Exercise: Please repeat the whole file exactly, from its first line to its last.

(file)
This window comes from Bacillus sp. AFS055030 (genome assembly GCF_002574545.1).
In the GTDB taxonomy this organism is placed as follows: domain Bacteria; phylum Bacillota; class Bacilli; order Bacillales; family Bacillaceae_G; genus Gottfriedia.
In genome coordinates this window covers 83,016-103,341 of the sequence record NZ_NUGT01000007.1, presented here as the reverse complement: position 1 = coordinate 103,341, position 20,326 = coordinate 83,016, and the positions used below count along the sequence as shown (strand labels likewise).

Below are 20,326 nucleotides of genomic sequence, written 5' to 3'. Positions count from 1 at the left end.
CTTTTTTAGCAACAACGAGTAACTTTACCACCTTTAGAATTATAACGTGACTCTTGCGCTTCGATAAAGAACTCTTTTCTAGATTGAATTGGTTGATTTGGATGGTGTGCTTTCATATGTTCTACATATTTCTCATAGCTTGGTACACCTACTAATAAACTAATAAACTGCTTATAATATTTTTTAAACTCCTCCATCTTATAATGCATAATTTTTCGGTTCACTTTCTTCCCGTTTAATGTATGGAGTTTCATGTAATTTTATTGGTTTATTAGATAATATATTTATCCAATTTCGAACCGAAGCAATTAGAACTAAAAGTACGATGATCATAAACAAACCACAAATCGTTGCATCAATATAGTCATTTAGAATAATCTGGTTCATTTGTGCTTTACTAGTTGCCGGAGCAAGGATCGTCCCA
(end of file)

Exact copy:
This window comes from Bacillus sp. AFS055030 (genome assembly GCF_002574545.1).
In the GTDB taxonomy this organism is placed as follows: domain Bacteria; phylum Bacillota; class Bacilli; order Bacillales; family Bacillaceae_G; genus Gottfriedia.
In genome coordinates this window covers 83,016-103,341 of the sequence record NZ_NUGT01000007.1, presented here as the reverse complement: position 1 = coordinate 103,341, position 20,326 = coordinate 83,016, and the positions used below count along the sequence as shown (strand labels likewise).

Below are 20,326 nucleotides of genomic sequence, written 5' to 3'. Positions count from 1 at the left end.
CTTTTTTAGCAACAACGAGTAACTTTACCACCTTTAGAATTATAACGTGACTCTTGCGCTTCGATAAAGAACTCTTTTCTAGATTGAATTGGTTGATTTGGATGGTGTGCTTTCATATGTTCTACATATTTCTCATAGCTTGGTACACCTACTAATAAACTAATAAACTGCTTATAATATTTTTTAAACTCCTCCATCTTATAATGCATAATTTTTCGGTTCACTTTCTTCCCGTTTAATGTATGGAGTTTCATGTAATTTTATTGGTTTATTAGATAATATATTTATCCAATTTCGAACCGAAGCAATTAGAACTAAAAGTACGATGATCATAAACAAACCACAAATCGTTGCATCAATATAGTCATTTAGAATAATCTGGTTCATTTGTGCTTTACTAGTTGCCGGAGCAAGGATCGTCCCA